This morning the clouds are heavy, leaden, folded like a carelessly thrown linen tablecloth. The rain falls almost conversationally, as if pouring out a burst of words, pausing to listen, then pouring out another thought or two before pausing again. In the distance is the barely-audible rumbling of thunder, more felt than heard, as another storm approaches from the north.
Silver droplets hang from the tip of every leaf in the mesquite tree outside of my window, and a gold finch perches in the dampness to ruffle his feathers.
In the desert, in this place that is so often parched and dust-blown, these rains always seem like a miracle. They literally restore a dying land to life again. Dry river beds flow muddy brown. Cacti swell. Flowers bloom. For a short time the animals are unhurried in their search for food — desperation has been lifted and replaced by hope.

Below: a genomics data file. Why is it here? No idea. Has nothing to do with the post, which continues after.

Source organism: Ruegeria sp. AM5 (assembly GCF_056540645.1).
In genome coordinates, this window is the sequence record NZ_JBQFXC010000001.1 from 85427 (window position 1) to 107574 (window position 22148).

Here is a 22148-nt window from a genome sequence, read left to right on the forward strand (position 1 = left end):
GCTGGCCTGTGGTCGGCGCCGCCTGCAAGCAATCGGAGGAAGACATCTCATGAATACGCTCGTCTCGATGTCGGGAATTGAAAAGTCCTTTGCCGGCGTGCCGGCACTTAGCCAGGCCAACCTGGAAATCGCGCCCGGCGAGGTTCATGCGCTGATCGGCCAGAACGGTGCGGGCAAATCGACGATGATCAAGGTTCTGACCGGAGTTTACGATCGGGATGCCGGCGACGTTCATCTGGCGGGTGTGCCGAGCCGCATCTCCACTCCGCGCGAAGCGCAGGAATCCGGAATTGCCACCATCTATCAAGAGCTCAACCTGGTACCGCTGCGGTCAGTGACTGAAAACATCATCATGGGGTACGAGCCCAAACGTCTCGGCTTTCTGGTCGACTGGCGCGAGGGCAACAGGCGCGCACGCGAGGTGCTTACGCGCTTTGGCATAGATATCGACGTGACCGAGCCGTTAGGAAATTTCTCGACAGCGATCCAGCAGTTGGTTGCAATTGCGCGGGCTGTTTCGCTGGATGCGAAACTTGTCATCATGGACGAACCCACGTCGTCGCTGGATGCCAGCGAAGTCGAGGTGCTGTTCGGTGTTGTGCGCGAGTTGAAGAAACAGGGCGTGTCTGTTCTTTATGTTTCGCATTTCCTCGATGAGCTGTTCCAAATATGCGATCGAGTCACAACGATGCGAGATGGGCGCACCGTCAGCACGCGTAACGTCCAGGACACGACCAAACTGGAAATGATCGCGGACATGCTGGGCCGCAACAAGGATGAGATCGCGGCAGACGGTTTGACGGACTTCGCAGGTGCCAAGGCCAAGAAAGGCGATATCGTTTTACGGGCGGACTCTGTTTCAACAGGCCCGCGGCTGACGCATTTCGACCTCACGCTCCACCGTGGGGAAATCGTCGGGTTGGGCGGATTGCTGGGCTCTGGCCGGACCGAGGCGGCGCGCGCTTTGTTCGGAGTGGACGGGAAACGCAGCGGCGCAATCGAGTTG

These life-giving rains are God’s grace on a land that is still precious to him. And as I stand out in the downpour and turn my face upwards and let the cool water wash me clean, I feel his presence. I feel his love.
Hear, O earth, the words that I say! My teaching will fall on you like rain; my speech will settle like dew. My words will fall like rain on tender grass, like gentle showers on young plants. I will proclaim the name of the Lord; how glorious is our God! — Deuteronomy 32:1-3, the song of Moses (NLT)